Dateline 12 December 2007
If, as I argued last week, the Republicans now have five leading candidates, it is plainly time to assess the latest recruit to the top tier, Mike Huckabee.
Common Sense argued in July that either Huckabee or Senator Sam Brownback could make the leap into the front of the pack, but it is not something I believed would actually come to pass.
Of all the Republican contenders, Huckabee is probably most vulnerable to the Democratic attack-machine. He is also furthest from the Reagan definition of a conservative. As governor of Arkansas, he raised taxes, raised spending, and softened the state’s approach to crime. He sounds soft (and uninformed) on the War on Terror. He wants nanny-state healthcare with “wars” on obesity and smoking. He attacks foreign trade and CEO salaries. He said he wanted to investigate allegations made against President Bush in the absurd Valerie Plame kerfuffle. Teachers’ unions have endorsed him for his opposition to school choice.
But he is against abortion. To some, that makes him a conservative.
Fearing that he would be tarred as soft on crime, Bill Clinton, while running for President, actually executed a brain-damaged man with a mental age of eight. Huckabee secured parole for a convicted rapist, who went on to commit murder. Is that where the Republican Party wants to stand?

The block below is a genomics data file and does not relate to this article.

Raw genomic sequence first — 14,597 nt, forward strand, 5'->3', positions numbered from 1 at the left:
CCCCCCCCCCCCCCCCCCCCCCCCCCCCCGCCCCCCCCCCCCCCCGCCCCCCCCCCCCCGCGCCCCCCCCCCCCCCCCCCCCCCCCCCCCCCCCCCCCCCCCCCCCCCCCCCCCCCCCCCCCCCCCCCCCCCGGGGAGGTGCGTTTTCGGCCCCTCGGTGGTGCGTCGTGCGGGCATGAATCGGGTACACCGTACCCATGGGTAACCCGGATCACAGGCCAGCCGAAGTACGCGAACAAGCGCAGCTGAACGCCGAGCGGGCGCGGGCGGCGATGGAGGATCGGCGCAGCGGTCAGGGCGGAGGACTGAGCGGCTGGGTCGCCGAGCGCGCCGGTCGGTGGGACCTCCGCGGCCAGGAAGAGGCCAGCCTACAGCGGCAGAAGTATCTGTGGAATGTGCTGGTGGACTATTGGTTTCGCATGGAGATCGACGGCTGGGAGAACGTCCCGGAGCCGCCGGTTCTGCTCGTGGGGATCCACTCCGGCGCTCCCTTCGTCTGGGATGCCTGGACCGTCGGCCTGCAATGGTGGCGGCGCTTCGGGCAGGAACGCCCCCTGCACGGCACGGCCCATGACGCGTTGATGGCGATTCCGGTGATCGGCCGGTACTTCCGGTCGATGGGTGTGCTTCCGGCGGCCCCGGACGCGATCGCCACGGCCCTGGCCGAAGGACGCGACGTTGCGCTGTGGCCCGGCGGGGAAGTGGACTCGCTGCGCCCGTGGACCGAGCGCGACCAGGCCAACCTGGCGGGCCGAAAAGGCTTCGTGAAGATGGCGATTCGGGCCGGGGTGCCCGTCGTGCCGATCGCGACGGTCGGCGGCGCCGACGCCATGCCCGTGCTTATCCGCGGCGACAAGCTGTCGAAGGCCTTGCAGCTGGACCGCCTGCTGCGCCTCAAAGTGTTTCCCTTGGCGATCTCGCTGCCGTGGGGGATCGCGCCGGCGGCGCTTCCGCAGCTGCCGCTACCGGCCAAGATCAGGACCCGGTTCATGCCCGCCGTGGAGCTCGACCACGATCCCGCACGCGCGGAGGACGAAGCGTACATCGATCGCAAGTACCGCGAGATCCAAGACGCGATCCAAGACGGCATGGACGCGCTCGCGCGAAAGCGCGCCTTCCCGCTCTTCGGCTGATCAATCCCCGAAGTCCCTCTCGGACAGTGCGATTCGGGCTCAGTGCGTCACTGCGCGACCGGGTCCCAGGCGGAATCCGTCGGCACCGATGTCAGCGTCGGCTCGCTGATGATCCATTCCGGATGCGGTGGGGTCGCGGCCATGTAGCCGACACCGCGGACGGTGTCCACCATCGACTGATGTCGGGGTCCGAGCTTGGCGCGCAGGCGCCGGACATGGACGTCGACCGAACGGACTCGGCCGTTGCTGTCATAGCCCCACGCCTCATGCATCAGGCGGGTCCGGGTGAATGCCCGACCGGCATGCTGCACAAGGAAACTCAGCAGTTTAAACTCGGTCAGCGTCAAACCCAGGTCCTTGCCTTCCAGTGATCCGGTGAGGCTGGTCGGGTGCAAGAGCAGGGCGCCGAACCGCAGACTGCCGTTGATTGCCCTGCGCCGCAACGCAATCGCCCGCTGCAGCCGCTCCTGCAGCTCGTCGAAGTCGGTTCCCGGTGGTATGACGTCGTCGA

How about taking Clinton’s tax rates for Arkansas and raising them? Is that a policy to mobilize the Republican base? As President, Bill Clinton was a firm advocate of free trade. Huckabee rails against the damage that trade does to America.
As the blogger, Robert A Hahn, of RedState put it: “Huckabee is a master of using the passive voice to sound like he's advocating something that others can then deny he said.”
On CEO salaries he stops short of calling for government controls, but he says that high salaries are something “we can’t have”. On crazy conspiracy theories about the President he stops short of promising to launch an investigation, but he says they “deserve to be investigated”.
Like another former governor of Arkansas, he also has a problem with truth. Raising taxes? Wasn’t me. That was a referendum. I had no choice. But he chose to campaign vigorously for higher taxes. He also told voters at the time that the referendum did not raise taxes, it just determined where the money would be spent. Now he says the referendum did put taxes up. He says he didn’t parole rapist Wayne DuMond. True, but he campaigned and pressured the Parole Board to do it.
On trade, taxes, national security, healthcare and crime he is to the left of Bill Clinton and probably of his wife too. But he is against abortion. Is that what the Republican Party is for today?
Or is Ronald Reagan’s coalition still alive? Reagan was tough on crime, had no plans to expand the welfare state, was a national security hawk, and thought taxes were there to be cut. That’s a plan. That’s a program. That’s a platform that people will vote for. What Huckabee offers is the populist ranting of John Edwards, combined with the smooth delivery of a Baptist minister. The Republican Party is bigger and better than that. It deserves a better candidate.